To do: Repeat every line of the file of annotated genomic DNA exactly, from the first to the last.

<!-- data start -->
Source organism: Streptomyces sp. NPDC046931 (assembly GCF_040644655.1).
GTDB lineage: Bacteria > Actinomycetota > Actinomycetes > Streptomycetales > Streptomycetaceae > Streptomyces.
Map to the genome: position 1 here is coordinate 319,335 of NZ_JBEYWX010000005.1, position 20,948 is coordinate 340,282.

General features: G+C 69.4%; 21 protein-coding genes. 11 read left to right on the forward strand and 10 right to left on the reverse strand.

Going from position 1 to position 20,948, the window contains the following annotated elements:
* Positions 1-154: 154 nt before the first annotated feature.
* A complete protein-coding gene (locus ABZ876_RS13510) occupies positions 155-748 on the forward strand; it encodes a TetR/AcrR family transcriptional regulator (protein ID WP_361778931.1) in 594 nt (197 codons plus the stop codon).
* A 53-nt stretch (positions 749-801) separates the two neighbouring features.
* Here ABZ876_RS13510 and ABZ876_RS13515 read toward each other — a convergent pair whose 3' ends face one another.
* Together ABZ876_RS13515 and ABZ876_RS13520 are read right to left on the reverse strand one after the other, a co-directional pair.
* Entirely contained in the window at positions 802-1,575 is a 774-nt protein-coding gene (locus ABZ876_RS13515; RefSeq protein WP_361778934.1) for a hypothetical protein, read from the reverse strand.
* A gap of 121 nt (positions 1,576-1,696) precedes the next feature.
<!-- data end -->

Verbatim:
Source organism: Streptomyces sp. NPDC046931 (assembly GCF_040644655.1).
GTDB lineage: Bacteria > Actinomycetota > Actinomycetes > Streptomycetales > Streptomycetaceae > Streptomyces.
Map to the genome: position 1 here is coordinate 319,335 of NZ_JBEYWX010000005.1, position 20,948 is coordinate 340,282.

General features: G+C 69.4%; 21 protein-coding genes. 11 read left to right on the forward strand and 10 right to left on the reverse strand.

Going from position 1 to position 20,948, the window contains the following annotated elements:
* Positions 1-154: 154 nt before the first annotated feature.
* A complete protein-coding gene (locus ABZ876_RS13510) occupies positions 155-748 on the forward strand; it encodes a TetR/AcrR family transcriptional regulator (protein ID WP_361778931.1) in 594 nt (197 codons plus the stop codon).
* A 53-nt stretch (positions 749-801) separates the two neighbouring features.
* Here ABZ876_RS13510 and ABZ876_RS13515 read toward each other — a convergent pair whose 3' ends face one another.
* Together ABZ876_RS13515 and ABZ876_RS13520 are read right to left on the reverse strand one after the other, a co-directional pair.
* Entirely contained in the window at positions 802-1,575 is a 774-nt protein-coding gene (locus ABZ876_RS13515; RefSeq protein WP_361778934.1) for a hypothetical protein, read from the reverse strand.
* A gap of 121 nt (positions 1,576-1,696) precedes the next feature.